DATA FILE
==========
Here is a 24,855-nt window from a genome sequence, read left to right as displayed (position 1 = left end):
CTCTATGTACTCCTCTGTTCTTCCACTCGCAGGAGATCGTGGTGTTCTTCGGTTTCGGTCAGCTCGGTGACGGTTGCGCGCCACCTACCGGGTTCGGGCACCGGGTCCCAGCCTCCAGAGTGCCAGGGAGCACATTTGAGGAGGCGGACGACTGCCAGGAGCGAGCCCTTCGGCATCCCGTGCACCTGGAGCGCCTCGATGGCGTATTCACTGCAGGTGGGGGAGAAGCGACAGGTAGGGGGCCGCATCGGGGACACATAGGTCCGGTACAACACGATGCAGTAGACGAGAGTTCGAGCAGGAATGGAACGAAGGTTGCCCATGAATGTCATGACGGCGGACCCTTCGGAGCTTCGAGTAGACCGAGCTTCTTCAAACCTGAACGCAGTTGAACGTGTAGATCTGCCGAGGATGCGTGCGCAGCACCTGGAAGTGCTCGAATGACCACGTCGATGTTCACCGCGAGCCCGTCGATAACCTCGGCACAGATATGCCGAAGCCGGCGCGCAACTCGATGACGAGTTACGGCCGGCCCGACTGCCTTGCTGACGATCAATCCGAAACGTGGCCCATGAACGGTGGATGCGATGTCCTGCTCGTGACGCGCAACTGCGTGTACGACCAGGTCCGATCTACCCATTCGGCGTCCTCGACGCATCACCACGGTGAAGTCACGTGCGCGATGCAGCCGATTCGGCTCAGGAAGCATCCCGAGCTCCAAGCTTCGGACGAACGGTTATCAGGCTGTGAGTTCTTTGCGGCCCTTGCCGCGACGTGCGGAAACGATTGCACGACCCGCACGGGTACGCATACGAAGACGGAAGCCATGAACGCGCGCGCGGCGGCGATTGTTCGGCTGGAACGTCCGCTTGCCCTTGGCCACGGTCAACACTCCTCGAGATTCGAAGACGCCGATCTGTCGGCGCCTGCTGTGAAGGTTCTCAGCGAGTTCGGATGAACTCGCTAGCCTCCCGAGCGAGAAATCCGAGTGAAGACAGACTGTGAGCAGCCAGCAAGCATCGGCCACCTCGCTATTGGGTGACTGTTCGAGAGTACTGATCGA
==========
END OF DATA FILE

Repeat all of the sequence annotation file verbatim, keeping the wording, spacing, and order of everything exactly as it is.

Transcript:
Here is a 24,855-nt window from a genome sequence, read left to right as displayed (position 1 = left end):
CTCTATGTACTCCTCTGTTCTTCCACTCGCAGGAGATCGTGGTGTTCTTCGGTTTCGGTCAGCTCGGTGACGGTTGCGCGCCACCTACCGGGTTCGGGCACCGGGTCCCAGCCTCCAGAGTGCCAGGGAGCACATTTGAGGAGGCGGACGACTGCCAGGAGCGAGCCCTTCGGCATCCCGTGCACCTGGAGCGCCTCGATGGCGTATTCACTGCAGGTGGGGGAGAAGCGACAGGTAGGGGGCCGCATCGGGGACACATAGGTCCGGTACAACACGATGCAGTAGACGAGAGTTCGAGCAGGAATGGAACGAAGGTTGCCCATGAATGTCATGACGGCGGACCCTTCGGAGCTTCGAGTAGACCGAGCTTCTTCAAACCTGAACGCAGTTGAACGTGTAGATCTGCCGAGGATGCGTGCGCAGCACCTGGAAGTGCTCGAATGACCACGTCGATGTTCACCGCGAGCCCGTCGATAACCTCGGCACAGATATGCCGAAGCCGGCGCGCAACTCGATGACGAGTTACGGCCGGCCCGACTGCCTTGCTGACGATCAATCCGAAACGTGGCCCATGAACGGTGGATGCGATGTCCTGCTCGTGACGCGCAACTGCGTGTACGACCAGGTCCGATCTACCCATTCGGCGTCCTCGACGCATCACCACGGTGAAGTCACGTGCGCGATGCAGCCGATTCGGCTCAGGAAGCATCCCGAGCTCCAAGCTTCGGACGAACGGTTATCAGGCTGTGAGTTCTTTGCGGCCCTTGCCGCGACGTGCGGAAACGATTGCACGACCCGCACGGGTACGCATACGAAGACGGAAGCCATGAACGCGCGCGCGGCGGCGATTGTTCGGCTGGAACGTCCGCTTGCCCTTGGCCACGGTCAACACTCCTCGAGATTCGAAGACGCCGATCTGTCGGCGCCTGCTGTGAAGGTTCTCAGCGAGTTCGGATGAACTCGCTAGCCTCCCGAGCGAGAAATCCGAGTGAAGACAGACTGTGAGCAGCCAGCAAGCATCGGCCACCTCGCTATTGGGTGACTGTTCGAGAGTACTGATCGA